Whiter Teeth Guide

A whiter, brighter smile can make you feel fantastic. Using a whitening toothpaste, electric toothpaste, and flossing twice a day can all help keep your teeth white. It is also important to avoid these top three things that may discolour or stain them again. 

Three causes of yellow teeth and stains

1. Food 

What you eat can change the colour of your teeth. Sauces containing tomatoes, spices and dark berries contain pigments that can stain the enamel. Fruits with a high acid content, such as oranges and lemons, can also cause yellow stains.

2. Drinks

The obvious culprits are coffee, tea and red wine, but white wine and acidic soft drinks can also cause your teeth to look more yellow.

3. Tobacco and vaping

You probably know smoking or chewing tobacco products will stain your teeth, but vaping with nicotine can also make your teeth look more yellow. There are also numerous chemicals in vaping liquids that may stain teeth.

Not everyone has white teeth naturally. Beneath the enamel is dentin, which can be yellow, brownish or grey in tone. The depth of the colour of dentin determines how white teeth will appear. Dentin cannot be whitened, so if that is the cause of your teeth’s discolouration, teeth whitening may not be effective.

This can be a result of:

  • Age

Like your skin, your teeth are alive, and teeth also age. Over time, the enamel, the whiter outer layer of your teeth, becomes thinner. When this happens, the inner layer, called dentin, shows — making your teeth look more yellow.

  • Grinding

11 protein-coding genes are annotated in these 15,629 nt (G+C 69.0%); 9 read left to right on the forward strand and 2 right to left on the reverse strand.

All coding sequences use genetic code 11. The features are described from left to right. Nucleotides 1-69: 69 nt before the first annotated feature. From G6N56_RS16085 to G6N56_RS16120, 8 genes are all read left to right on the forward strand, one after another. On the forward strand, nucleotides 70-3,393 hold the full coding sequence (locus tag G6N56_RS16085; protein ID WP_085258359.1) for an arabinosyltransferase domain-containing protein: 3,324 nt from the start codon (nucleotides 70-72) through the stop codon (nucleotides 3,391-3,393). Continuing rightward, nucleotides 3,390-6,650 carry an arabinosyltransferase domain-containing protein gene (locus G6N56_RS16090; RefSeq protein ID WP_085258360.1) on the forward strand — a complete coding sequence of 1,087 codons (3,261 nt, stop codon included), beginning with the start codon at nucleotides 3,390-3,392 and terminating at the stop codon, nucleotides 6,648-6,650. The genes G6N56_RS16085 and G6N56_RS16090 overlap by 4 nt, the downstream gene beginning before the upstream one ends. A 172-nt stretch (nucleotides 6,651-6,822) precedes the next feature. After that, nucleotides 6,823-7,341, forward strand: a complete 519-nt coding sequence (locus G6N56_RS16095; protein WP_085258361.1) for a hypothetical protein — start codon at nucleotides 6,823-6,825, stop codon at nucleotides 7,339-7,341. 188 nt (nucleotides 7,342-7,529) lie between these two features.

Enamel is worn down by tooth grinding, also called bruxism. It may also crack or chip away. This has two effects — surface stains stick more to the chipped areas, and the yellow dentin becomes more visible.

  • Trauma 

If you have an impact with something hard due to an accident or assault, your teeth may produce extra dentin, making them look darker.   

  • Surgery 

Surgery performed under a general anaesthetic requires a tube to be put down your throat. There is a risk that teeth could be chipped or damaged when this is done, which is why you may notice your teeth change colour following surgery.

  • Medications and radiation therapy

Certain medications, antibiotics, chemotherapy and head and neck radiation therapy, can cause teeth to look darker or more yellow.  

Your dentist will be able to advise you why your teeth are not as white as you would like them to be and if teeth whitening is likely to work. 

At Smile Stories Cosmetic Dentists Bournemouth, our Teeth Whitening Wednesdays give you the chance to have professional teeth whitening and hygienist stain removal for the whitest teeth possible for only £359 (saving £280).

To claim one of our limited spots, fill in our form, and our client-care coordinator will contact you to let you know when the next space is available. 



Dr Gareth Edwards BDS (Hons) MFDS RCPS (Glasg) is a Poole and Bournemouth-based dentist who qualified with honours. He has a keen interest in aesthetic dentistry and orthodontics. For more information, click here.